Too often, manufacturers think of safety only in terms of compliance.

Its easy to understand why. The Occupational Safety and Health Administration requires companies to observe a wealth of rules and regulations designed to keep workers safe and healthy in their workplaces. Fines can be hefty if the federal agency catches a manufacturing company not complying with those regulations, and severe consequences are assured -- to both the manufacturer and employee -- if failure to comply with the regulations leads to grievous injuries or even death.

Nevertheless, safety should not be only about compliance, says lean consultant Robert B. Hafey, president of RBH Consulting and author of Lean Safety: Transforming your Safety Culture with Lean Management. His expertise comes from some 40 years working in manufacturing at companies that include U.S. Steel and Flexco, where he spent part of his tenure as director of lean operations.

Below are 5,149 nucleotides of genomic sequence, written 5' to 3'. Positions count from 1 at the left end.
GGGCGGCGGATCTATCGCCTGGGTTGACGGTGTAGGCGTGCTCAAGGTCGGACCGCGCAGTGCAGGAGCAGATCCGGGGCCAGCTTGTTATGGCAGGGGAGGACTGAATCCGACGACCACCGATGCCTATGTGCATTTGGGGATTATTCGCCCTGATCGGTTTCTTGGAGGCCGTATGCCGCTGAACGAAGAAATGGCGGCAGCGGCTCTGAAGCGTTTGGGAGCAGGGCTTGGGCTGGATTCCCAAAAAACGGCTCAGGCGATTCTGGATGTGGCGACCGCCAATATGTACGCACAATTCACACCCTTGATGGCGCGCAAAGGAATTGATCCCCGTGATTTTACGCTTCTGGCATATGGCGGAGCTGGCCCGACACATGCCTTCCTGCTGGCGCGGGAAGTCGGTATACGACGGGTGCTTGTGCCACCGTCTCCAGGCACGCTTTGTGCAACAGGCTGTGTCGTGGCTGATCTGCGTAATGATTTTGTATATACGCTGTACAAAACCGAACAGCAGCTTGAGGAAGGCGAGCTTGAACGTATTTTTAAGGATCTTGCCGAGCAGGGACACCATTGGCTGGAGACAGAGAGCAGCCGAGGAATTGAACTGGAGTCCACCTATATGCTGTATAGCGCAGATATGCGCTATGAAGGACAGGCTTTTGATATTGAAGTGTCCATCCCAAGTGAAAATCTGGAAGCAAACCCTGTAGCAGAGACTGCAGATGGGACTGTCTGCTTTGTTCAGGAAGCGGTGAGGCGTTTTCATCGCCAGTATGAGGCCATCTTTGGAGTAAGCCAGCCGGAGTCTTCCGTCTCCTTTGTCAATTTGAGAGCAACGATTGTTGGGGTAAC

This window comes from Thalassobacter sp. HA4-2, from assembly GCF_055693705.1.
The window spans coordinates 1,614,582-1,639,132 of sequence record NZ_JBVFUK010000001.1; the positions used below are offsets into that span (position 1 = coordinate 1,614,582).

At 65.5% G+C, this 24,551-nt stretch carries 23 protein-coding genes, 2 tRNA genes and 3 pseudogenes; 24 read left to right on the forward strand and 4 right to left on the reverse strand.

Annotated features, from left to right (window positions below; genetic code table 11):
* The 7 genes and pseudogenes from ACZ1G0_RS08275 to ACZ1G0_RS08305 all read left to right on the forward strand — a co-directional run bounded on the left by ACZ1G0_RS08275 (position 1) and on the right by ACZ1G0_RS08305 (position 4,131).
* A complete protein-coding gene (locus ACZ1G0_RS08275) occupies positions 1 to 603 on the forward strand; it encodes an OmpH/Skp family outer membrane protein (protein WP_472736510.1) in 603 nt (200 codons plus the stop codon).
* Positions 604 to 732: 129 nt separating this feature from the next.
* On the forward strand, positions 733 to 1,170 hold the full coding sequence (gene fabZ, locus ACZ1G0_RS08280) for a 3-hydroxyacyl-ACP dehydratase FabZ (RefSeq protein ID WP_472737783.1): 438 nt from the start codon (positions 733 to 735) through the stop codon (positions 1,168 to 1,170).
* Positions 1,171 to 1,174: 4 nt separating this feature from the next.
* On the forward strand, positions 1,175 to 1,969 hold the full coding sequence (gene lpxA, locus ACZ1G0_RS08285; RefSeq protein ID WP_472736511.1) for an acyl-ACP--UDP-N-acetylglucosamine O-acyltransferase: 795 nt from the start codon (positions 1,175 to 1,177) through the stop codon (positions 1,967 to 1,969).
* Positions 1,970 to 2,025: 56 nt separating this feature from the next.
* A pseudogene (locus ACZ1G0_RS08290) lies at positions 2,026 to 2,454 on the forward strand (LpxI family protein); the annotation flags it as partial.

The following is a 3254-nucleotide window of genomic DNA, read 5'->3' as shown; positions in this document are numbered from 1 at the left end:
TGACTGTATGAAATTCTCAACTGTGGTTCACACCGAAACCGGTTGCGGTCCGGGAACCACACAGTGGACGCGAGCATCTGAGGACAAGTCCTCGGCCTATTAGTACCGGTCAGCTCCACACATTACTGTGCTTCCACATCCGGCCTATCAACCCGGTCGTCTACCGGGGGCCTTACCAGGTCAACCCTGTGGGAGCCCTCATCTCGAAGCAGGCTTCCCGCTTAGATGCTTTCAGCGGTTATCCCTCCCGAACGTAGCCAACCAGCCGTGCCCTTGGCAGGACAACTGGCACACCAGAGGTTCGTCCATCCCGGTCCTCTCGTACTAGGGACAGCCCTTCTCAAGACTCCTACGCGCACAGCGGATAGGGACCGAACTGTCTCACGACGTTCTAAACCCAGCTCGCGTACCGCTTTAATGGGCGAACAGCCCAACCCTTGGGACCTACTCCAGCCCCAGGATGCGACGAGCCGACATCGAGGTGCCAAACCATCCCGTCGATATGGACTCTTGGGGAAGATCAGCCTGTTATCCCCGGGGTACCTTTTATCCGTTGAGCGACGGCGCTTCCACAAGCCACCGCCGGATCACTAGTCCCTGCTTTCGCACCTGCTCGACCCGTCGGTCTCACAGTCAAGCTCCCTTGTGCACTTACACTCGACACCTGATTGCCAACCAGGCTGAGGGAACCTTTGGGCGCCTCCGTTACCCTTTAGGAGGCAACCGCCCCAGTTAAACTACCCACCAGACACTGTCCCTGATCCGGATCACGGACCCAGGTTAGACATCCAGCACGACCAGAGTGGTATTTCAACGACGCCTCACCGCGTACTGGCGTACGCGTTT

Hafey says safety should also be about building a culture that engages the entire workforce in improving workplace safety. However, too often the safety role is put in the hands of one person (human resources manager or EHS director, for example) to push down to the employees.

You have to have compliance, but you can also have a continuous improvement component, Hafey says.